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The Brooklyn Rail

APRIL 2020

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APRIL 2020 Issue
Editor's Message Guest Critic

From the Threshing Floor

Portrait of Norma Cole, pencil on paper by Phong H. Bui.
Portrait of Norma Cole, pencil on paper by Phong H. Bui.

“Every work of art is political because every
work of art is breaking new ground.” — Doris Salcedo

Threshold is the operative word here.

It is and isn’t about “our mental representation of dawn.” (Marcelline Delbecq, CAMERA)

Threshold: the magnitude or intensity that must be exceeded for a certain reaction, phenomenon, result or condition to occur or be manifested.
“nothing happens until the signal passes the threshold”
(lexico.com)

What signal? What threshold?

For some reason I had no words. I had some words but they would not settle into a rhythm. A bodily rhythm hadn’t come yet. Instead, coming at me were flying objects fast & furious —“climate crisis,” “migrants,” “separation of children from parents at borders,” “weapons,” “incarceration,” “solitary confinement,” “corporate takeovers,” “fascists,” “the technological singularity,” which kept Stephen Hawking up nights, you name it.

Threshold appeared. “Some of our earlier etymologists…thought that threshold was indeed thresh and hold. They were wrong,” writes Anatoly Liberman (on blog.oup.com). “An attempt to identify -shold with sill is a solution born of etymological despair. This Germanic word for ‘threshold’ was opaque as far back as the time of the oldest written monuments. For some reason, Latin limen and Russian porog…both meaning ‘threshold,’ also lack a definitive etymology….We are missing the moment at which the threshing floor…began to denote the entrance to the room.”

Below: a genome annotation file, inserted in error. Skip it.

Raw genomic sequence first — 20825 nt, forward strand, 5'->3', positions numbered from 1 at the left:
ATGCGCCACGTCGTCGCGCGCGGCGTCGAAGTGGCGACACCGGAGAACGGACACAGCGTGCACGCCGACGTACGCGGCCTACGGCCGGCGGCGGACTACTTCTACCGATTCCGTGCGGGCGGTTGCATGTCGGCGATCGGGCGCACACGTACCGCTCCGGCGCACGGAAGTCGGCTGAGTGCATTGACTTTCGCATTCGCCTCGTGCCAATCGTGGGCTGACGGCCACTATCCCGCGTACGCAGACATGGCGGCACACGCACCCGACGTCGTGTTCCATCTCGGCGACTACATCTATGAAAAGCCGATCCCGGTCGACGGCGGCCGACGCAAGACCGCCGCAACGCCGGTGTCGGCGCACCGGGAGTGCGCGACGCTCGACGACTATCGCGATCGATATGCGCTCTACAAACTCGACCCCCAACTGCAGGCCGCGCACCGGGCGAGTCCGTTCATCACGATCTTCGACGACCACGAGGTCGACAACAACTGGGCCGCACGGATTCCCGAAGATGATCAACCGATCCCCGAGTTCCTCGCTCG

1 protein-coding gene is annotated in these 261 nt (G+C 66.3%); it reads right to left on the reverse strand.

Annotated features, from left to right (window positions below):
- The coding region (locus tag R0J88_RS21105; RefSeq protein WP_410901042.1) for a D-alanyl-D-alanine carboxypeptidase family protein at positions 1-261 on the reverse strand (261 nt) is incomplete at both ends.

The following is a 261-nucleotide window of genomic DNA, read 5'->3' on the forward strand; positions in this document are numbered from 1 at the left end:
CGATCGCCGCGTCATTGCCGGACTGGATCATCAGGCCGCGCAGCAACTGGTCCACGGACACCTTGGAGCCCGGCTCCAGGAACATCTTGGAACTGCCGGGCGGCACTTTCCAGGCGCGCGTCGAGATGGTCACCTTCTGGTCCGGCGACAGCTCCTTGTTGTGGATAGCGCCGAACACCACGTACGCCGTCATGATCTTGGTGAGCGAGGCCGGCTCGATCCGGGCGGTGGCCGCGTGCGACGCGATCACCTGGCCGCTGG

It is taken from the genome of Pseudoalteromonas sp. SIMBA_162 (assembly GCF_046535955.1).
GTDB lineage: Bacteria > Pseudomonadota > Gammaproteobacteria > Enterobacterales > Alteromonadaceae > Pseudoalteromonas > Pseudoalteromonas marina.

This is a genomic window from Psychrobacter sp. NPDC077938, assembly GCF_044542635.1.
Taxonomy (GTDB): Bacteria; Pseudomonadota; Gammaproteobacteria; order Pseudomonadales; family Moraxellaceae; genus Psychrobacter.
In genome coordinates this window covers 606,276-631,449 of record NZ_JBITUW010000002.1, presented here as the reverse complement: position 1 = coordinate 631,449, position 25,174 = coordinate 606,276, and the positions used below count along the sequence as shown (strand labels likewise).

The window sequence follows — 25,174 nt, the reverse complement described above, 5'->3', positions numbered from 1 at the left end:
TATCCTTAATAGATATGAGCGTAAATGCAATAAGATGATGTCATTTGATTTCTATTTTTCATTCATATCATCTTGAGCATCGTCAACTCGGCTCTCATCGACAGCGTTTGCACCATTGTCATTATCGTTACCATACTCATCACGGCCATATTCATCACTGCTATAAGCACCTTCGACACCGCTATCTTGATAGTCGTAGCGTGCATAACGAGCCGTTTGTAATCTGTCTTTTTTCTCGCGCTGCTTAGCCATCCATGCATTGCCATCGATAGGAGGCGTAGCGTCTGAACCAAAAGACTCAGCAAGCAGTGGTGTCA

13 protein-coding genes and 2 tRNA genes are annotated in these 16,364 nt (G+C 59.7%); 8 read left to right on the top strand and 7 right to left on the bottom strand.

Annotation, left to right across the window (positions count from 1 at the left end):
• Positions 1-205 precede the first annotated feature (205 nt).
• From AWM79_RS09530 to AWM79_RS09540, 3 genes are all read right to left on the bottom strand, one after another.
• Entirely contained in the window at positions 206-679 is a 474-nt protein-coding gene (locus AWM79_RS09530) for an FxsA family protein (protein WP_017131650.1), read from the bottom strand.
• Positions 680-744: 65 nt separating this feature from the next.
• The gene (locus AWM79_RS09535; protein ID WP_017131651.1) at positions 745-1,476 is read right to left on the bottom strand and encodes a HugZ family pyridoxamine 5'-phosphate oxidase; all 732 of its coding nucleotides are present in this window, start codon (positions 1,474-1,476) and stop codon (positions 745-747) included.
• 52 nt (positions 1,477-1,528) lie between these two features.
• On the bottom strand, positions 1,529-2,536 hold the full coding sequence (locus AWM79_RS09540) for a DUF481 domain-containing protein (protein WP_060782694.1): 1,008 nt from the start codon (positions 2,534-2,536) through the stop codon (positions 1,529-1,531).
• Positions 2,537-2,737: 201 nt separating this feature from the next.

A perfect uncertainty principle. But “[l]anguage knows what it wants. Good for it, because I don’t know, no not at all.” (Elfriede Jelinek, Nobel Speech, 2004)

Limit (n.) c. 1400, “boundary, frontier,” from Old French limite, from Latin limitem (nominative limes) “a boundary, limit, border, embankment between fields,” which is probably related to limen “threshold,” and possibly from the base of limus “transverse, oblique,” which is of uncertain origin. (etymonline.com) Limes, (Latin: “path”) plural limites, in ancient Rome, originally a path that marked the boundary between plots of land. (lexico.com)

Propose a path, a development which is progression but not progress. Suppose in this case development without positive or negative value, merely change, movement, for example the movement of waves, motion which is time and refers beyond itself. Meaning is in the rhythm or cadence.

Improvisation, experimentation. “Mere exposure to stimuli is enough to create preferences.” (Joseph Ledoux, The Emotional Brain) Already there is an orientation. Improvisation and progression are development, orienting each other. Development, which is motion, is involved with preference. Preference is involved with subjectivity and direction and creates expectation. Writing is involved with movement, development, subjectivity, preference, and direction. Subjectivity, which does not depend on pronouns, occurs in movement, development, writing, and preference. Improvisation and progression, their motion, include rupture, discontinuity. Discontinuity is startling, shatters expectation. The questions become how great a surprise can you tolerate and how small a surprise can you register? Linkages, not always lineages, like lists and like submerged autonomic systems, have direction.